…Fearing Listeners Will Tune Out Unfamiliar Tunes
Music services such as Pandora, Spotify, iTunes, and Sirius XM Radio have developed quite a following with listeners in the last several years. One of the greatest draws for using such services is the ability to choose from a large variety of songs as well as having numerous opportunities available to “discover” new music.
You would think to keep up with this novelty FM radio would try to emulate these advantages in their music offerings. However, FM radio has gone in the exact opposite direction of its more digital counterparts. Why? A recent article published by The Wall Street Journal explains that traditional broadcasters have been able to increase listenership by narrowing the variety of songs that they play. According to the article, this strategy comes from growing research suggesting what radio programmers have long suspected – “listeners tend to stay tuned when they hear a familiar song, and tune out when they hear music they don’t recognize.”
The Wall Street Journal cites statistics from Mediabase for “most played songs,” showing that last year’s (2013) top songs were played almost TWICE as much on the radio compared to a decade prior (2003). Between emerging data and the increasingly long list of music options to choose from, FM radio stations are clinging onto this strategy tightly, even extending the amount of time artists must wait to introduce new songs.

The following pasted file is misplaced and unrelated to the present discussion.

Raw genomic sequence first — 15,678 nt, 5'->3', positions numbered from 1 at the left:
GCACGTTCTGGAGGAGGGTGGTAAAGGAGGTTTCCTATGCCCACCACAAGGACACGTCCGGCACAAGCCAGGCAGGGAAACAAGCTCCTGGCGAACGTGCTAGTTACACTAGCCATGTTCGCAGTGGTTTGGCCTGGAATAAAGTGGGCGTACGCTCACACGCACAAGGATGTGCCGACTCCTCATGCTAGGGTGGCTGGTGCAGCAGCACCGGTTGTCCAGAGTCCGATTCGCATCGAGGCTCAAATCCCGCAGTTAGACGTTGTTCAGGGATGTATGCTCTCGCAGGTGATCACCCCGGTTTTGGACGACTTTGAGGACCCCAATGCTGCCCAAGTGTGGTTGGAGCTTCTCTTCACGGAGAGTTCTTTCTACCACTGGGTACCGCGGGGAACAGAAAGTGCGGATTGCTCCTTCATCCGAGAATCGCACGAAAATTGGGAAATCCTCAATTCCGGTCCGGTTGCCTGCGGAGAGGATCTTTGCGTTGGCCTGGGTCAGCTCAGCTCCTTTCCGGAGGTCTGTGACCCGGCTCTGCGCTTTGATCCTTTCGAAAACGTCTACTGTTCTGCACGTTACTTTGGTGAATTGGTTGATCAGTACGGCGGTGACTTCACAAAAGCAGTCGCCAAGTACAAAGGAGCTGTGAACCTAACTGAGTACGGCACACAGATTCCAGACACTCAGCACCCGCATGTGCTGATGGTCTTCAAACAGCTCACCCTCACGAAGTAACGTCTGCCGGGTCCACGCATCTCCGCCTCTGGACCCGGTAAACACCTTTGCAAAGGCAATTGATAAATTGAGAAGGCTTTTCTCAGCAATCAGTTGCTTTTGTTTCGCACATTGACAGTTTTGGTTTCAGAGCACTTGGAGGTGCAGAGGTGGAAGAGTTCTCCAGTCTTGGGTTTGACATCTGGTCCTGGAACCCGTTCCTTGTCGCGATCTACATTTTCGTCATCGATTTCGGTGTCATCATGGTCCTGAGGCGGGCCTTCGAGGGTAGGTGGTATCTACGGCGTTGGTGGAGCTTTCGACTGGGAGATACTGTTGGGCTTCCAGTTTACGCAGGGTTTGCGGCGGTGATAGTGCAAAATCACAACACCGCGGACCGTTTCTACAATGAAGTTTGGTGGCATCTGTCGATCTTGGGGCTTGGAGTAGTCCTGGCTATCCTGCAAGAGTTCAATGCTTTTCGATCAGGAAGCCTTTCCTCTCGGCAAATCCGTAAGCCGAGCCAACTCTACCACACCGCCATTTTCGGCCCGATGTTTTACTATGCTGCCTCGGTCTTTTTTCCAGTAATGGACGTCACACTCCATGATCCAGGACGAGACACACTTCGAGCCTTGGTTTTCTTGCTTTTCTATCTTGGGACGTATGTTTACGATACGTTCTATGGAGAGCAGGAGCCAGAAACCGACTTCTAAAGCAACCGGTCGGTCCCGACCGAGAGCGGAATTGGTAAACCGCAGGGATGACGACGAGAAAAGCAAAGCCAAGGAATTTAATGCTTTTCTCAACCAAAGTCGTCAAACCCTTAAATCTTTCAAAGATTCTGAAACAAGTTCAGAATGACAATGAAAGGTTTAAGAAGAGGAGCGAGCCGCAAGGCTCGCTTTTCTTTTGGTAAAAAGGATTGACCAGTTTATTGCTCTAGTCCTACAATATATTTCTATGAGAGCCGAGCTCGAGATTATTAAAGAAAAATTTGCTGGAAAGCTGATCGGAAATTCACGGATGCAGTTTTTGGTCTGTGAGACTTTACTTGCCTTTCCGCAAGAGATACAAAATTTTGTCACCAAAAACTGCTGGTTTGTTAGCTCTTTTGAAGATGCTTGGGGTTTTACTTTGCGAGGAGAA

FM Radio is still the most widely used American listening system, so even though its policies may be negatively affecting musical artists, it certainly is distinguishing itself from digital alternatives, securing a unique and specific (yet repetitive) spot in listeners’ ears.